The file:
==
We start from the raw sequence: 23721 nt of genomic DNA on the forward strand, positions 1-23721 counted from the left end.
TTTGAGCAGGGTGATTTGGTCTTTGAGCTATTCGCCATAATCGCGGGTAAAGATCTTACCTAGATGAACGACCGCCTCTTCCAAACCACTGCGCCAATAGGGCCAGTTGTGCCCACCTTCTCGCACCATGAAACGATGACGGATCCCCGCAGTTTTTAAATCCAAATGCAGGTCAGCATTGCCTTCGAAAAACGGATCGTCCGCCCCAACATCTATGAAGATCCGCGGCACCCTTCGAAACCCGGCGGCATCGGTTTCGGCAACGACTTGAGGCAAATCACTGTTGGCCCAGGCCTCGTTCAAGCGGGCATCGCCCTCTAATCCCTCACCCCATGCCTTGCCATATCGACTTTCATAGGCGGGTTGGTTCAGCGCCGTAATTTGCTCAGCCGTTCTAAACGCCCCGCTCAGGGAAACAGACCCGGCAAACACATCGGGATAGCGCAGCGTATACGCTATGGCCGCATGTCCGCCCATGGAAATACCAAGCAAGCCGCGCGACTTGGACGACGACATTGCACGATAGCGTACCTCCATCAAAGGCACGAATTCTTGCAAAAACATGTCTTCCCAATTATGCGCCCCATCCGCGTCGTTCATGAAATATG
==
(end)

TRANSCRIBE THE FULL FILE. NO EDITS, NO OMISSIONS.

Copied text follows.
We start from the raw sequence: 23721 nt of genomic DNA on the forward strand, positions 1-23721 counted from the left end.
TTTGAGCAGGGTGATTTGGTCTTTGAGCTATTCGCCATAATCGCGGGTAAAGATCTTACCTAGATGAACGACCGCCTCTTCCAAACCACTGCGCCAATAGGGCCAGTTGTGCCCACCTTCTCGCACCATGAAACGATGACGGATCCCCGCAGTTTTTAAATCCAAATGCAGGTCAGCATTGCCTTCGAAAAACGGATCGTCCGCCCCAACATCTATGAAGATCCGCGGCACCCTTCGAAACCCGGCGGCATCGGTTTCGGCAACGACTTGAGGCAAATCACTGTTGGCCCAGGCCTCGTTCAAGCGGGCATCGCCCTCTAATCCCTCACCCCATGCCTTGCCATATCGACTTTCATAGGCGGGTTGGTTCAGCGCCGTAATTTGCTCAGCCGTTCTAAACGCCCCGCTCAGGGAAACAGACCCGGCAAACACATCGGGATAGCGCAGCGTATACGCTATGGCCGCATGTCCGCCCATGGAAATACCAAGCAAGCCGCGCGACTTGGACGACGACATTGCACGATAGCGTACCTCCATCAAAGGCACGAATTCTTGCAAAAACATGTCTTCCCAATTATGCGCCCCATCCGCGTCGTTCATGAAATATG